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Net::SSH Classes--Interfacing With the Net::SSH Library

Secure Shell Networking



A Net::SSH::Connection::Session object represents an authenticated session ready to create channels, forward ports, transfer files, etc. The Session object is the reference point for all actions performed on that SSH connection and runs the event loop.

The Net::SSH::Connection::Session object is always created using the Net::SSH::start method, never constructed manually. This is the primary interface through which you will interact with the Net::SSH library.


The Channel is an important concept in SSH. Though you only have one connection to the remote SSH host, many Channels are multiplexed through this connection. This allows you to, for example, forward a port through the connection, and, at the same time run a program or run two programs simultaneously. Each action happens in its own channel, and is multiplexed through the same connection.

The Net::SSH library contains handy abstractions for most common tasks so you don't always have to think about channels. However, to get the most out of the library, you'll have to learn about channels.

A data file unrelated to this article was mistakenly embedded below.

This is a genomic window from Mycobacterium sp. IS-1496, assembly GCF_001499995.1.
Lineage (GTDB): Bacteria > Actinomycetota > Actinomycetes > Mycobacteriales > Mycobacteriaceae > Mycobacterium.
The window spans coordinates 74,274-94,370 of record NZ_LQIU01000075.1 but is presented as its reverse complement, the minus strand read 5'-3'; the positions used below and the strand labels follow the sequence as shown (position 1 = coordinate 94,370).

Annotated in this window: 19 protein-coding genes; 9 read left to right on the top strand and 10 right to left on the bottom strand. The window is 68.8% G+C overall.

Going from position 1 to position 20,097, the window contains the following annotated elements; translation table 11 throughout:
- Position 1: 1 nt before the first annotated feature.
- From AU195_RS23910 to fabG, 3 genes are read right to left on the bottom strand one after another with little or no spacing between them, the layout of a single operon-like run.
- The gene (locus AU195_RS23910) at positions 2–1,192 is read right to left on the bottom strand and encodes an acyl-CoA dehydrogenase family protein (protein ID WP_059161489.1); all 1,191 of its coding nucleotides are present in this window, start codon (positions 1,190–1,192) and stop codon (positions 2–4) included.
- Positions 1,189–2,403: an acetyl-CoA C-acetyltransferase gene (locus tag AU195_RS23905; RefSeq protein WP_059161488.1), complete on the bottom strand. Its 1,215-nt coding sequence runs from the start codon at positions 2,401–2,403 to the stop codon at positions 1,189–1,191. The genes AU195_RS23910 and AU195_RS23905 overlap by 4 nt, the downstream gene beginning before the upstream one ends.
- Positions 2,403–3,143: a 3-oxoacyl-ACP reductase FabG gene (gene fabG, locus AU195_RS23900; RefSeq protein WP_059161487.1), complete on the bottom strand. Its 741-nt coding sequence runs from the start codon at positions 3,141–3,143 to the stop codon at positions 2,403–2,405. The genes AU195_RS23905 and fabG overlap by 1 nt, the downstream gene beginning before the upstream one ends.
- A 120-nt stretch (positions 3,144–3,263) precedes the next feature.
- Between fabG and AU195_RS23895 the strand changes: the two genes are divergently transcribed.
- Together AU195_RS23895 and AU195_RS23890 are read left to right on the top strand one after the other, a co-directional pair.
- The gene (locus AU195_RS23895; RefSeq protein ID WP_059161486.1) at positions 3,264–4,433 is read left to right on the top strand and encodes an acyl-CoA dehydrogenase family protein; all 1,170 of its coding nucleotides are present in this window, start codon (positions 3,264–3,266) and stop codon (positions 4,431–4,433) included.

Channels are used by requesting a new channel from the Session object. From there, you can either execute a program or start an SSH subsystem (like SFTP) and register a number of callbacks. These callbacks are run on certain events, such as data being received, an end of file, or the channel closing. You can wrap your channels in callbacks to make state machines to perform required tasks.


A common thing to do with SSH is to forward network connections. This is done to tunnel traffic through hostile networks using the SSH encrypted connection. SSH port forwards are extremely useful.

The Forward class represents a port forward active on a session. When a Forward is created, it will allocate a new channel and instruct SSH to forward network traffic to or from the remote SSH host. The Forward class is almost never instantiated manually, but created using the Net::SSH::Connection::Session::forward helper method.

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